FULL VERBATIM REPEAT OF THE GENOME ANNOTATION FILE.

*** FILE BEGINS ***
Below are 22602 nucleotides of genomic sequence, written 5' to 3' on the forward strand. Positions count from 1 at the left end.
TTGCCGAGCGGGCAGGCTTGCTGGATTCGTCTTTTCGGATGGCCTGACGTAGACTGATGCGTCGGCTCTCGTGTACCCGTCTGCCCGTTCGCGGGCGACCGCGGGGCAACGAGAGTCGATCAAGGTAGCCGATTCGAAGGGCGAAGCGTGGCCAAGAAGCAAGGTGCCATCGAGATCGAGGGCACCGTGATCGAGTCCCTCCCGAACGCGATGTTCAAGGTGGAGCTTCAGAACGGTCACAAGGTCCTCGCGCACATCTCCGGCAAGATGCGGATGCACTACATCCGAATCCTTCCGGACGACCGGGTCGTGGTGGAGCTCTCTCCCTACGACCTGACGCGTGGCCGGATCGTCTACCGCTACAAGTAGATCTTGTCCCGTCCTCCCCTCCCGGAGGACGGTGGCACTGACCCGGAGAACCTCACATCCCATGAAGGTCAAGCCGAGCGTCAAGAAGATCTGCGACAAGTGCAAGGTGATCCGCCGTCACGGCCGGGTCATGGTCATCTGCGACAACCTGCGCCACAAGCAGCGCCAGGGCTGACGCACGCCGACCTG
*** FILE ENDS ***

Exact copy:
Below are 22602 nucleotides of genomic sequence, written 5' to 3' on the forward strand. Positions count from 1 at the left end.
TTGCCGAGCGGGCAGGCTTGCTGGATTCGTCTTTTCGGATGGCCTGACGTAGACTGATGCGTCGGCTCTCGTGTACCCGTCTGCCCGTTCGCGGGCGACCGCGGGGCAACGAGAGTCGATCAAGGTAGCCGATTCGAAGGGCGAAGCGTGGCCAAGAAGCAAGGTGCCATCGAGATCGAGGGCACCGTGATCGAGTCCCTCCCGAACGCGATGTTCAAGGTGGAGCTTCAGAACGGTCACAAGGTCCTCGCGCACATCTCCGGCAAGATGCGGATGCACTACATCCGAATCCTTCCGGACGACCGGGTCGTGGTGGAGCTCTCTCCCTACGACCTGACGCGTGGCCGGATCGTCTACCGCTACAAGTAGATCTTGTCCCGTCCTCCCCTCCCGGAGGACGGTGGCACTGACCCGGAGAACCTCACATCCCATGAAGGTCAAGCCGAGCGTCAAGAAGATCTGCGACAAGTGCAAGGTGATCCGCCGTCACGGCCGGGTCATGGTCATCTGCGACAACCTGCGCCACAAGCAGCGCCAGGGCTGACGCACGCCGACCTG